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The effects of egg white protein and soy protein isolate addition on the nutritional and digestibility of gluten-free pasta based on banana flour were studied. The level of protein additions (soy protein or egg white protein) were 0, 5, 10 and 15% of banana flour (w/w). Pasta made from 100% durum wheat semolina was used as a control. Soy protein isolate inclusion into banana pasta increased total phenolic content (TPC) and antioxidant capacities, while egg white protein decreased the TPC and antioxidant capacities with the increasing level of addition. Starch digestibility was affected by the type of protein addition. Egg white protein lowered starch digestibility compared to soy protein isolate. Protein inclusion in banana pasta also altered protein digestibility, amino acid profiles and protein digestibility-corrected amino acid score (PDCAAS). Soy protein isolate increased protein digestibility of gluten-free pasta compared to egg white protein. Protein enrichment gave better amino acid profiles of banana pasta compared to semolina pasta with egg white protein and performed a better PDCAAS compared to soy protein isolate. These results showed that soy protein isolate and egg white protein addition enhanced nutritional qualities and digestibility properties of gluten-free banana pasta.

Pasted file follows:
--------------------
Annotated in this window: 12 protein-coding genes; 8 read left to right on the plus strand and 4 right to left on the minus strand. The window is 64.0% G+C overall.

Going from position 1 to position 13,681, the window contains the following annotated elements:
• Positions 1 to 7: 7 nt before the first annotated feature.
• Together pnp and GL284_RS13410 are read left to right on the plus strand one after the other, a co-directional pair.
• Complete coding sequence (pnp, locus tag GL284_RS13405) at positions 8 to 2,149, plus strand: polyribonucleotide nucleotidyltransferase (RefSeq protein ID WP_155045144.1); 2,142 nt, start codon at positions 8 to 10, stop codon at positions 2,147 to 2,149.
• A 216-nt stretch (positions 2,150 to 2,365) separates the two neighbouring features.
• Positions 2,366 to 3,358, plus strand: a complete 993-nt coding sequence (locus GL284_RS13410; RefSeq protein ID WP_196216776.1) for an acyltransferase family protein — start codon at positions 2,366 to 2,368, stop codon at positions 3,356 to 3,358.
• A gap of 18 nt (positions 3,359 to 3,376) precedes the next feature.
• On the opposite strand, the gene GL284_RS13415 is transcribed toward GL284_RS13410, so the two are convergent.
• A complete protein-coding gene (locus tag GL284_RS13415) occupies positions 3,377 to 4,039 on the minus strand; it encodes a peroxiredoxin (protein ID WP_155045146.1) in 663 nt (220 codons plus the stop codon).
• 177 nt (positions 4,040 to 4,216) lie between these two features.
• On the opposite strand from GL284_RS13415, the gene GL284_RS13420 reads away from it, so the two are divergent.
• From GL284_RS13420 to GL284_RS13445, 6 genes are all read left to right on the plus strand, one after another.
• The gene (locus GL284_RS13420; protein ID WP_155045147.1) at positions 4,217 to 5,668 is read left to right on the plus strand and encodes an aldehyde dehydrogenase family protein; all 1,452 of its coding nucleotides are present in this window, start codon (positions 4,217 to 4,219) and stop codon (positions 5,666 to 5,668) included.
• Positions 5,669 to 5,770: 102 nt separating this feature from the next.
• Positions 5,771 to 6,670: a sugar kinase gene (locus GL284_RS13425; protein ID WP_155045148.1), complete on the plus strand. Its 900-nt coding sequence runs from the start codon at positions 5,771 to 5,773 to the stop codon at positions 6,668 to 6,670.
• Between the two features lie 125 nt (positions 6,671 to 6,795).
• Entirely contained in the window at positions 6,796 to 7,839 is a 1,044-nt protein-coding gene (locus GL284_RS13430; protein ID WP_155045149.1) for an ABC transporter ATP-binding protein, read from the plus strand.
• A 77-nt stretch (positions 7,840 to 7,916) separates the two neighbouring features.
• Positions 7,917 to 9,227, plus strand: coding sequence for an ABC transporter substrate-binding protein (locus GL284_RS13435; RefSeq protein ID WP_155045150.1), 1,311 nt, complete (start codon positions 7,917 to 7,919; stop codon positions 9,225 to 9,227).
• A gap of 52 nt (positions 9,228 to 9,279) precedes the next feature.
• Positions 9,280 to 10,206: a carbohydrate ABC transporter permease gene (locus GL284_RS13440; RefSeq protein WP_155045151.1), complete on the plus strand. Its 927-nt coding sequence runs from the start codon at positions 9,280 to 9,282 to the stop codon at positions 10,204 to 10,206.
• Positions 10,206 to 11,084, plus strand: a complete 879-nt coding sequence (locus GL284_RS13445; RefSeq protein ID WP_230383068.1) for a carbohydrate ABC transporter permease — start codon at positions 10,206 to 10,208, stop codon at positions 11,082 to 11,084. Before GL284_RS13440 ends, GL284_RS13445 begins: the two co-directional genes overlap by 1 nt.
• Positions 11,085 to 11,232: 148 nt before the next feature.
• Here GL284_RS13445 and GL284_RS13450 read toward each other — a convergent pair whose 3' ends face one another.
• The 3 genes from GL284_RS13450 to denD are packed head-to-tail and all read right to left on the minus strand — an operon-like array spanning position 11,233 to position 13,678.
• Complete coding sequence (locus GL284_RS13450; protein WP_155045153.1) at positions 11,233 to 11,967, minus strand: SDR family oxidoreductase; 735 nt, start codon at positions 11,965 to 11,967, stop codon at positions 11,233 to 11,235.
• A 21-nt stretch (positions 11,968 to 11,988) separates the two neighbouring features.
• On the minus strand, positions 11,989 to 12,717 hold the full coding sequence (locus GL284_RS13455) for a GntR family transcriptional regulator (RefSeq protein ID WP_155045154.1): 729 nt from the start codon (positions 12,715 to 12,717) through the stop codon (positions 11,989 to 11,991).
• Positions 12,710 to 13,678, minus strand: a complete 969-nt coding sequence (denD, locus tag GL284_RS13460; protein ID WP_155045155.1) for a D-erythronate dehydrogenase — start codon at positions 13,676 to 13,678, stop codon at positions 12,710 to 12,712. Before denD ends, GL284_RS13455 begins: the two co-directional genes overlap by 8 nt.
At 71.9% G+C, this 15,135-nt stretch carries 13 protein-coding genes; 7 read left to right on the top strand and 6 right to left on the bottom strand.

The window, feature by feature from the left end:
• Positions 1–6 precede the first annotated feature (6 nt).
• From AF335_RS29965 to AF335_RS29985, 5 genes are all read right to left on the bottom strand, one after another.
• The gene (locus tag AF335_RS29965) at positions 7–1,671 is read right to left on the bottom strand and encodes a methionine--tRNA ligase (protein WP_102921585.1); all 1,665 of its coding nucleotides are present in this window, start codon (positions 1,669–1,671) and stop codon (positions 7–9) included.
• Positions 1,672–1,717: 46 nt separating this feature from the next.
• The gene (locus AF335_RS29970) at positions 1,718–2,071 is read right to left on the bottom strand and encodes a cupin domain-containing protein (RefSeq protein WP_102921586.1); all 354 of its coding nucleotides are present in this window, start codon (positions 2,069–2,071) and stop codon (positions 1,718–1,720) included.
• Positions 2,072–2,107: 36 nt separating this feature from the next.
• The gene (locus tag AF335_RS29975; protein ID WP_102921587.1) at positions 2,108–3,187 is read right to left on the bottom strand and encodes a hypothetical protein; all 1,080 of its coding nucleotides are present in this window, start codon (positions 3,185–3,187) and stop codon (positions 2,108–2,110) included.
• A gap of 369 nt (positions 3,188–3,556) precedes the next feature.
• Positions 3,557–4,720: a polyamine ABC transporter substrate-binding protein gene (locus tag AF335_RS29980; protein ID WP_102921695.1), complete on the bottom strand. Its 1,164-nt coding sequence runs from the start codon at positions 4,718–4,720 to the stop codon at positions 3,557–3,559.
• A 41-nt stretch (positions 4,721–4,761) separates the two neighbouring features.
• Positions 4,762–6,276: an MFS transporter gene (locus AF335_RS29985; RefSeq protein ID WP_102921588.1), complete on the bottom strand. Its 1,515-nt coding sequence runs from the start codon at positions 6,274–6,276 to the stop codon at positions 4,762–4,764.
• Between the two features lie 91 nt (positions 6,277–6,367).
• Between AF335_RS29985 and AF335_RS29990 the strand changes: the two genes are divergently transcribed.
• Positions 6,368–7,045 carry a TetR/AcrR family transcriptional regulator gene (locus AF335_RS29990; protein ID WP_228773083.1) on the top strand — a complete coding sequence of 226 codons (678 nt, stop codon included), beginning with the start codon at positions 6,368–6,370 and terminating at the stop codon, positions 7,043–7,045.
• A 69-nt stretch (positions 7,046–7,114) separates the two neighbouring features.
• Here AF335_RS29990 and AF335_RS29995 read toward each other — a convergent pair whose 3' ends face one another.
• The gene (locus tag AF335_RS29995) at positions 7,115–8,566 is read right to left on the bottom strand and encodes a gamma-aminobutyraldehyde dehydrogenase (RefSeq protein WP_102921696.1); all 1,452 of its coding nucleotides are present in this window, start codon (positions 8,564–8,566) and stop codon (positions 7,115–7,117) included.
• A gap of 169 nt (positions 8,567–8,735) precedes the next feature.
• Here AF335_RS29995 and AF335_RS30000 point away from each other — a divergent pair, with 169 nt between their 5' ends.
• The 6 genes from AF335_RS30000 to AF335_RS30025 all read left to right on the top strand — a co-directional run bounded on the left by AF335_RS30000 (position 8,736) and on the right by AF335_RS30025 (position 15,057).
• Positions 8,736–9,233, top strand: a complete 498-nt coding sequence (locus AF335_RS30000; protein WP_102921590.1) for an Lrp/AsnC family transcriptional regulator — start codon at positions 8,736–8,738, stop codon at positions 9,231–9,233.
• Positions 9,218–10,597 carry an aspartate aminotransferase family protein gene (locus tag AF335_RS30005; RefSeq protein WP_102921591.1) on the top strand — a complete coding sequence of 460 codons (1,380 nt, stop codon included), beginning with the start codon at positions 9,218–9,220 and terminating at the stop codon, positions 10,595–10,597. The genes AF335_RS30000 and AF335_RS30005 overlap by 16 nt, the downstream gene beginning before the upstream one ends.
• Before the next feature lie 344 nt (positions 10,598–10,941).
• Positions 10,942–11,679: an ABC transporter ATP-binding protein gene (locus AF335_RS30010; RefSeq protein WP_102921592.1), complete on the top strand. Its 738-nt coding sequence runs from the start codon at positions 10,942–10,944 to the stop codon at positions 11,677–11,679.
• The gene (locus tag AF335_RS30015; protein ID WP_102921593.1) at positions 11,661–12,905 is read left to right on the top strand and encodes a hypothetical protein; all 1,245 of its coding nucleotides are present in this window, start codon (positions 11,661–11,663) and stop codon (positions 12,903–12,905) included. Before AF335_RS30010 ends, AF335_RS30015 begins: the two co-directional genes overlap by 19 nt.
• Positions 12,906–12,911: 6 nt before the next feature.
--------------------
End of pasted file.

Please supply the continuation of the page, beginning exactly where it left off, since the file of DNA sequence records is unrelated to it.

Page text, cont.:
... According to Tiga et al. [43], as the quinoa content increases, the gelatinization decreases, and the parameters of temperature, screw speed, and low moisture content in the extrusion process can alter the starch granule and fragment it; as a consequence, there is no interaction with the protein. These results relate to the cooking losses that are presented in Table 4, where it is also observed that F1, F2, and F3 presented the highest values of cooking loss, high swelling, and water absorption index of the pasta; similarly, Foschia et al. [44] published that the higher moisture content and swelling index indicate a lower firmness value of pasta-like products, according to that reported in this research. Similar results in color and maximum rupture strength were reported by Lorusso et al. [45] in pasta substituted partially with fermented quinoa. ...